Standing Tall atop Five Pillars – Recognising Creative Ireland in Our Activities
The launch of our album of new compositions on Thursday 8 June in Dundalk was a wonderful occasion that we will treasure, largely because of the presence of so many friends and family. Reflecting on the night illustrates the relevance of the Creative Ireland programme and the five pillars that have been identified.
We were delighted that the evening opened with a performance by the Grúpa Ceoil faoi 12 from Craobh Dhún Dealgan CCÉ. The first pillar of the Creative Ireland programme focuses on enabling the creative potential of every child and young person. Each week Daithí volunteers to facilitate rehearsals with this great group of six to eleven year olds who bring their personalities to the performance of Irish traditional music. They follow in a long tradition of Irish traditional music-making supported by Comhaltas Ceoltóirí Éireann in Dundalk and we were delighted that the chairpersons of both branches of the organisation in the town and the Reachtaire of the regional resource centre were present on the night amongst a very broad musical community.
The second pillar seeks to enable creativity in every community. We are delighted to be involved in our community through our teaching, direction of ensembles, participation in church music and attendance at various arts events in Louth. That the venue for the launch was filled to capacity with familiar faces from our community added to this occasion. In his launch address, Nicholas Carolan, Director Emeritus of the Irish Traditional Music Archive, noted the creativity that abounds in Irish traditional music circles, not least in this part of the country. He noted in particular Josephine Keegan, the only female Irish composer prior to Adèle to have a collection of tunes in the ITMA. Many of the audience are well-known to us and had also experienced performances of the music of Josephine, and more recently Brian O’Kane, that were researched and directed by Daithí in Dundalk. Many were also present in this venue for the inauguration of the Michael Van Dessel Choral Conducting Scholarship and we were delighted that Michael’s son Jan again joined us on the night. Michael Van Dessel’s music has a particular meaning for us as Adèle had conducted some research on his legacy. Jan had provided her with scores that she typeset and some of this music was used for the celebration of our wedding, alongside some of our own compositions. This regular celebration of local creativity by the local community in the community creates a sustainable community for future creativity.
All who came on the night complemented the wonderful venue. We are fortunate in Dundalk to have such high quality infrastructure, which is part of the third pillar of the Creative Ireland programme. We regularly perform and attend events in the MacAnna Theatre, named for playwright and director Tomás Mac Anna, and the Fr McNally Recital Room, named for the former parish priest in Adèle’s former parish of Tallanstown who taught many fine string players. The size of the crowd required four screenings of the documentary, which could be easily accommodated, and which brings us to pillars four and five.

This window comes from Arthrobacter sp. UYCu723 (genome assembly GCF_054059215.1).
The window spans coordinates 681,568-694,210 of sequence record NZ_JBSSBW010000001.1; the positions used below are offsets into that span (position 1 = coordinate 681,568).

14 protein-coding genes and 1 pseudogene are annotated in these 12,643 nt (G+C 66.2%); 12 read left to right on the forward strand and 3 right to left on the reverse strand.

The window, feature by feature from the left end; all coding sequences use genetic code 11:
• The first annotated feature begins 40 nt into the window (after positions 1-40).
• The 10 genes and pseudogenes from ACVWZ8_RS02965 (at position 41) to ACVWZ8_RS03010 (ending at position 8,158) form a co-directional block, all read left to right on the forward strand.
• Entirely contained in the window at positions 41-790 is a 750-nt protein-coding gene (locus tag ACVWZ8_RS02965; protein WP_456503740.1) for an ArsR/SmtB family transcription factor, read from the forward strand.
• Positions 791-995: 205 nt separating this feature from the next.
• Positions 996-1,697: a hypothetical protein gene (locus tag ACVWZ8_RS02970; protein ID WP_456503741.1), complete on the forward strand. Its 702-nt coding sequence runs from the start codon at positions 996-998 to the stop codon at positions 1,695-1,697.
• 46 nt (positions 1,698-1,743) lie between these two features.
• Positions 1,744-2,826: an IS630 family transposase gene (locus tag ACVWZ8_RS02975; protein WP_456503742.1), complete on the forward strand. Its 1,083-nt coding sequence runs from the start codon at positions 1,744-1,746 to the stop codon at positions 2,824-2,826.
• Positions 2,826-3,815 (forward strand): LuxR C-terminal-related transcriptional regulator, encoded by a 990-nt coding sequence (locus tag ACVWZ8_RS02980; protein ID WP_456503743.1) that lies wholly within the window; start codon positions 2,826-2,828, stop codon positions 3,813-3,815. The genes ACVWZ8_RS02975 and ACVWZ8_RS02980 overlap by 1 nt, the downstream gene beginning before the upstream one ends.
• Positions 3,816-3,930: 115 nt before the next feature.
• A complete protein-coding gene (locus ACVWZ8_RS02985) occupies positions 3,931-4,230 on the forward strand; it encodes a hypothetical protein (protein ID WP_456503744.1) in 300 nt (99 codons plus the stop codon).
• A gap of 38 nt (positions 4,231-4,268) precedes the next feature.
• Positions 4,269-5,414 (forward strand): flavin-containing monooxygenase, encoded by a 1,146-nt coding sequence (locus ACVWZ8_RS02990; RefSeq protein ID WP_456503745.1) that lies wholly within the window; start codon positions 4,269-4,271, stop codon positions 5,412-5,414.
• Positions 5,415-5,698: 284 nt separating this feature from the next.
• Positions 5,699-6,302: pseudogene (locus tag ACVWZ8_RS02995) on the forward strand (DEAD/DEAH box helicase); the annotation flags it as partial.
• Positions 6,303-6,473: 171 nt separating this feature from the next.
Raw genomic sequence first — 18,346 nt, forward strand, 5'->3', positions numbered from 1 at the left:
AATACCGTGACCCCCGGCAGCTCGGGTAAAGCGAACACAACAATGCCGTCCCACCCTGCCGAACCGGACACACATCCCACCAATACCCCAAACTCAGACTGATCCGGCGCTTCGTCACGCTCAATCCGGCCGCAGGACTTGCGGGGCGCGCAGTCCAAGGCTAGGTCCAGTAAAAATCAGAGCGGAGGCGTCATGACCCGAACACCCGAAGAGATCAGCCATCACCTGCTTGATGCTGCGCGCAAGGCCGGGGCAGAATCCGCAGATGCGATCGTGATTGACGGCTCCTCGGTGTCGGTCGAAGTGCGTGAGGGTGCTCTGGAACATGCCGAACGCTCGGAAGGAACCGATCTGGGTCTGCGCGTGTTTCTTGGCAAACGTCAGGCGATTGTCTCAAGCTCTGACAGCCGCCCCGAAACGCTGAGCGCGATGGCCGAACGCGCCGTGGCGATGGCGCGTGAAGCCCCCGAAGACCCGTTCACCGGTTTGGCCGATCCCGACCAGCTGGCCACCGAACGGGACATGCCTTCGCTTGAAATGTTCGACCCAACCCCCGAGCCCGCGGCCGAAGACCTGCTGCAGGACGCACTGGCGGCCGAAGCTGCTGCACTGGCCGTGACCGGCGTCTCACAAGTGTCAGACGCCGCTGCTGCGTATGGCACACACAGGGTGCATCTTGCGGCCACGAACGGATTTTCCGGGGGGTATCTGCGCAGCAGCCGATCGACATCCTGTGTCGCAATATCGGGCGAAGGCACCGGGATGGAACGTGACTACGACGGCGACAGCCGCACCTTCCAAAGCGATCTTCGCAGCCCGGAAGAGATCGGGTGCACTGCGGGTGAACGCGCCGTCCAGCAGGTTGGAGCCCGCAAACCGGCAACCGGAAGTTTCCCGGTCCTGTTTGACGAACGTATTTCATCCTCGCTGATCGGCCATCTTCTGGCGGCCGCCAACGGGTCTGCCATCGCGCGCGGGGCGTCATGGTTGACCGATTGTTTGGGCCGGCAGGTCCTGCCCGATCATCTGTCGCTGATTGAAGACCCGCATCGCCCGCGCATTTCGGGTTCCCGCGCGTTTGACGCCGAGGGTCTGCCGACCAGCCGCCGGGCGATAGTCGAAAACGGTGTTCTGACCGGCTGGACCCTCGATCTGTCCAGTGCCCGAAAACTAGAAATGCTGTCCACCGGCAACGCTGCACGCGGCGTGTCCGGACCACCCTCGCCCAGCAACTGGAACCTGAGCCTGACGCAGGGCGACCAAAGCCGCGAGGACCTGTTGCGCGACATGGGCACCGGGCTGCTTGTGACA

The Creative Ireland programme seeks to promote Ireland as a centre of excellence in media production. This can only be achieved through the development of education and research. We are fortunate to teach with skilled colleagues and work on projects in music and audio production, film and television production, and multimedia. The documentary, The Road to Speyfest, was initially a collaborative effort supported by Irish TV and gave all involved, including ourselves, an insight into television production that we can continue to build upon.
The narrative of The Road to Speyfest focuses on a trip to Scotland by a group of Irish traditional musicians including and under the direction of Adèle and Daithí to perform in Glasgow at the International Conference for Music Education and the Speyfest festival in Fochabers. One of the aims of the project, which was developed prior to the Creative Ireland programme, echoes some of the rhetoric of the fifth pillar – to bring a message overseas that communicates that Ireland is ‘a great place to visit, invest in and to study’. We have been delighted to travel widely in recent years, supported in part by Culture Ireland, IMRO and Erasmus Plus, and this has not only made our audiences more aware of creativity and opportunities in Louth but has also inspired us in our artistic development.
We are naturally excited by the Creative Ireland programme and the opportunities that it surely will bring. We look forward to Louth hosting Fleadh Cheoil na hÉireann in 2018 and contributing to that. In the meantime, we are delighted to be facilitating a seminar Abair Trad: Traditional Music in Creative Ireland in Youghal, Co. Cork, on Saturday 24 June as part of the summer activities there. With the launch of A Louth Lilt we are delighted to be musicians, composers, academics and teachers contributing to a Creative Ireland.
Thanks to Lisa Commins for the photographs.